Challenge races for alternative energy vehicles are becoming much more prevalent as the field continues to grow. There are major ones across the globe, including endurance-testing Australia and others in Europe. South Africa also has a major race, considered one of the more difficult to accomplish. Another of these races is located in North America, the American Solar Challenge.
The American Solar Challenge debuted in 1990 under the name Sunrayce and only involves entries from universities and colleges across the U.S. and Canada. The race generally includes a route stretching across both nations as well, but often only takes place in the U.S.. The race includes only solar-powered vehicles and has multiple stages in which the racers are timed. The resulting total time for every stage is tabulated and the winner announced at the end of the race. The race varies in length depending upon the route, but often is between 1,000 and 2,500 miles in distance.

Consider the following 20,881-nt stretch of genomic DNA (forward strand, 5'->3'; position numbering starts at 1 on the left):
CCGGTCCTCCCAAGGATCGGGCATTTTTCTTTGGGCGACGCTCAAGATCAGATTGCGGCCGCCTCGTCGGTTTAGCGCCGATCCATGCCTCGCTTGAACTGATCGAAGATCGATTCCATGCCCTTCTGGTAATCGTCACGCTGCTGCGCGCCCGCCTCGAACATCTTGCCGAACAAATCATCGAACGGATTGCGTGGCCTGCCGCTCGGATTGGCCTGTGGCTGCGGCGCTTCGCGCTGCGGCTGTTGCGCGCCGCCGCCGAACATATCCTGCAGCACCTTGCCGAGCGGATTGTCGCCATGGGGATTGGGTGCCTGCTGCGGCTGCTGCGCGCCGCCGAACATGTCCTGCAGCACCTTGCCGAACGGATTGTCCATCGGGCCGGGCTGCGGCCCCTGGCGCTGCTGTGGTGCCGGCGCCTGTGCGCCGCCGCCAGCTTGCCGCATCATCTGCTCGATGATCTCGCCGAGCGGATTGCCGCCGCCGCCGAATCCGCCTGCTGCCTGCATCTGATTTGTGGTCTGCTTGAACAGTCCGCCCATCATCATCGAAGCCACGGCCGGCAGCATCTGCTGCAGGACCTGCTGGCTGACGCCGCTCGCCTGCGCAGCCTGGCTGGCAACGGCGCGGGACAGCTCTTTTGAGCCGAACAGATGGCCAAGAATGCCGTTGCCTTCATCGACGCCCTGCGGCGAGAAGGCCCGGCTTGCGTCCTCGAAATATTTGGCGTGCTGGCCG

The 2012 American Solar Challenge took place between Rochester, New York and St. Paul, Minnesota, beginning on July 14th. The 1,650 mile race recently ended and resulted in only a total of four teams finishing the entirety of the race. Overall, eighteen teams competed in the race.
The University of Michigan team was declared the winner, having taken over ten hours less than their closest competitor. This is the seventh win for the university and the fourth win in a row. The team broke the record of the Continuum, a vehicle used in a previous University of Michigan race win. This year’s vehicle, the Quantum, beat the likes of Iowa State University, Principia College and University of California-Berkeley, the second through fourth place finishers.